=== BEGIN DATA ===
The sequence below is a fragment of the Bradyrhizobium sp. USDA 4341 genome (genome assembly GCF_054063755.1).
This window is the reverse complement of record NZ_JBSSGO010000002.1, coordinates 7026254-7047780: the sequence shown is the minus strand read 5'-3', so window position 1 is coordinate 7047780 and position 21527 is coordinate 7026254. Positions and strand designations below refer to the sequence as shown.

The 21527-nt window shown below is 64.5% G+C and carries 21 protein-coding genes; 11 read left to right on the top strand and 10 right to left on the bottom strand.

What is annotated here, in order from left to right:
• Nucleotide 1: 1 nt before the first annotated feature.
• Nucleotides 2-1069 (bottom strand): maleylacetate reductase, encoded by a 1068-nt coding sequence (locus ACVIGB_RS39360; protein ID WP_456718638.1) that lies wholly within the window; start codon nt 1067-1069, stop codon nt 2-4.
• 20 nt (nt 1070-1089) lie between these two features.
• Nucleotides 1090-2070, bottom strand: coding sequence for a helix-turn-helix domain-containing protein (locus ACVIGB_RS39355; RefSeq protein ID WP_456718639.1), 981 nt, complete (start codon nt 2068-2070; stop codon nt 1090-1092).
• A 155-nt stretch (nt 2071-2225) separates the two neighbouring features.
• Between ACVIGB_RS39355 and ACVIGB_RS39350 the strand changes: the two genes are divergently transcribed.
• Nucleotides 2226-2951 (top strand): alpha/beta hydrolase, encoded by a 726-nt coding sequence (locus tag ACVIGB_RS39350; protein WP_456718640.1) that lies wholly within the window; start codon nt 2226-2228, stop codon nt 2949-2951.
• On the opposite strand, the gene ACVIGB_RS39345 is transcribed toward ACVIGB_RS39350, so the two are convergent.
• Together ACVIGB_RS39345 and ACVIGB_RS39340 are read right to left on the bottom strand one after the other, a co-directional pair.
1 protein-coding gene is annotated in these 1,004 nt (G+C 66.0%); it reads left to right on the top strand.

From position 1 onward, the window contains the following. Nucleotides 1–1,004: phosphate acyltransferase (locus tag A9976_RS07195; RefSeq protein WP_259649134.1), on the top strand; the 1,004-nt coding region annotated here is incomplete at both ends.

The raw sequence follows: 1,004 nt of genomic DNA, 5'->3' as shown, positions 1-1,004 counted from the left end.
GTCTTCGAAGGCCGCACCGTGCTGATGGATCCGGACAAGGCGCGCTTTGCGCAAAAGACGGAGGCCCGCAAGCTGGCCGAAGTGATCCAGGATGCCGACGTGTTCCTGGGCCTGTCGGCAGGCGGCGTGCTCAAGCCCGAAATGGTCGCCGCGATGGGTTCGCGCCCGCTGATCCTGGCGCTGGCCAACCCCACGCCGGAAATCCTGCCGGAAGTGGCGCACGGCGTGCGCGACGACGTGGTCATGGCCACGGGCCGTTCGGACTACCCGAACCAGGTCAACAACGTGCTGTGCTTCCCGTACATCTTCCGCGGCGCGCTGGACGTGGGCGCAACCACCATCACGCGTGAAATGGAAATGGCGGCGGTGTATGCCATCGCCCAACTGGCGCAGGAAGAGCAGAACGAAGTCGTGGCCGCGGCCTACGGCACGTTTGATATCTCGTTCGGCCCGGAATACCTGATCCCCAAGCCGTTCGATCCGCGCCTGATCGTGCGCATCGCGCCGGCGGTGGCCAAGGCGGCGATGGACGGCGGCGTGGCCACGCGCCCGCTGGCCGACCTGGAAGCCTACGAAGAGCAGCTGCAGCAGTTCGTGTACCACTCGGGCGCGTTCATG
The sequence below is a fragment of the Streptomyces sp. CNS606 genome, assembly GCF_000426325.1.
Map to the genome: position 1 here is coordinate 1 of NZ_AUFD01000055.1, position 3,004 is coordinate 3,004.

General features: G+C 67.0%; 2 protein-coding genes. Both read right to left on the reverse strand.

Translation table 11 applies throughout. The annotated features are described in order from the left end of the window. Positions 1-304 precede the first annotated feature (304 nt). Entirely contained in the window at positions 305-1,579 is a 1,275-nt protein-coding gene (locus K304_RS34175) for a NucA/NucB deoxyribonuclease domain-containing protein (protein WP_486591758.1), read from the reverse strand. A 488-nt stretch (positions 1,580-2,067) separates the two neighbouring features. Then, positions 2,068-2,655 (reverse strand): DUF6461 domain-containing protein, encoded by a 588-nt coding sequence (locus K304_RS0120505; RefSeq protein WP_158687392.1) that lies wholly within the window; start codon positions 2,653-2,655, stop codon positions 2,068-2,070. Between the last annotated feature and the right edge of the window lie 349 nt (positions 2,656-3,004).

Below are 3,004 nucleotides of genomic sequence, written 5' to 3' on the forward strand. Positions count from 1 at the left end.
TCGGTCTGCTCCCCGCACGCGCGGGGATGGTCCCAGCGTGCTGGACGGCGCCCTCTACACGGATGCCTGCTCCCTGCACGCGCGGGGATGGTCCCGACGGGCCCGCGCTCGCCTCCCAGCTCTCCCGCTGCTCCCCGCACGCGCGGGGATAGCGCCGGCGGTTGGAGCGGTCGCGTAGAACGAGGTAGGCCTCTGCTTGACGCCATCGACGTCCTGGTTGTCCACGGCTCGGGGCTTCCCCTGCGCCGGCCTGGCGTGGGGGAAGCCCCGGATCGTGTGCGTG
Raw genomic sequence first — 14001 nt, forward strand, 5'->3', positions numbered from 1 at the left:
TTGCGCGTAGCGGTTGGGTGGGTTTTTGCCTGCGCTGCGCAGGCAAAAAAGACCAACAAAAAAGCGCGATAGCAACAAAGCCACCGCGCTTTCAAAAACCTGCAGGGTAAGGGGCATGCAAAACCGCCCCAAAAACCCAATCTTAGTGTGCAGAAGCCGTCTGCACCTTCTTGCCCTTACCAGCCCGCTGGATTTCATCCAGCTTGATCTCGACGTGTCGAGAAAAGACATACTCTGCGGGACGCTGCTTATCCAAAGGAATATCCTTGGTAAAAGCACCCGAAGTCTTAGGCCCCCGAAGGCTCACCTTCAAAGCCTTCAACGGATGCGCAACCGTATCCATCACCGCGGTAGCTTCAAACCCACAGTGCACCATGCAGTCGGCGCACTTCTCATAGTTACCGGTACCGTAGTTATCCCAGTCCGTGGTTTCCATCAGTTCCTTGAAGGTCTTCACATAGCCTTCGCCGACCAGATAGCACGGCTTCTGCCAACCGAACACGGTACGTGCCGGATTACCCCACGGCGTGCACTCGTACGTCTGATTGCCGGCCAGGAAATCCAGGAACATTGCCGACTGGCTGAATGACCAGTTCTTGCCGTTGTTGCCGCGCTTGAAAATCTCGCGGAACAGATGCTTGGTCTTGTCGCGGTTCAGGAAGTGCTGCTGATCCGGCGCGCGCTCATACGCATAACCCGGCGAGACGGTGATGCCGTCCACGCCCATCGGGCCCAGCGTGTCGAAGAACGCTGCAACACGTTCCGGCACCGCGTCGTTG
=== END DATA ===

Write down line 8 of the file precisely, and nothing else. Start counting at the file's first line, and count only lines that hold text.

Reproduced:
• Nucleotides 1090-2070, bottom strand: coding sequence for a helix-turn-helix domain-containing protein (locus ACVIGB_RS39355; RefSeq protein ID WP_456718639.1), 981 nt, complete (start codon nt 2068-2070; stop codon nt 1090-1092).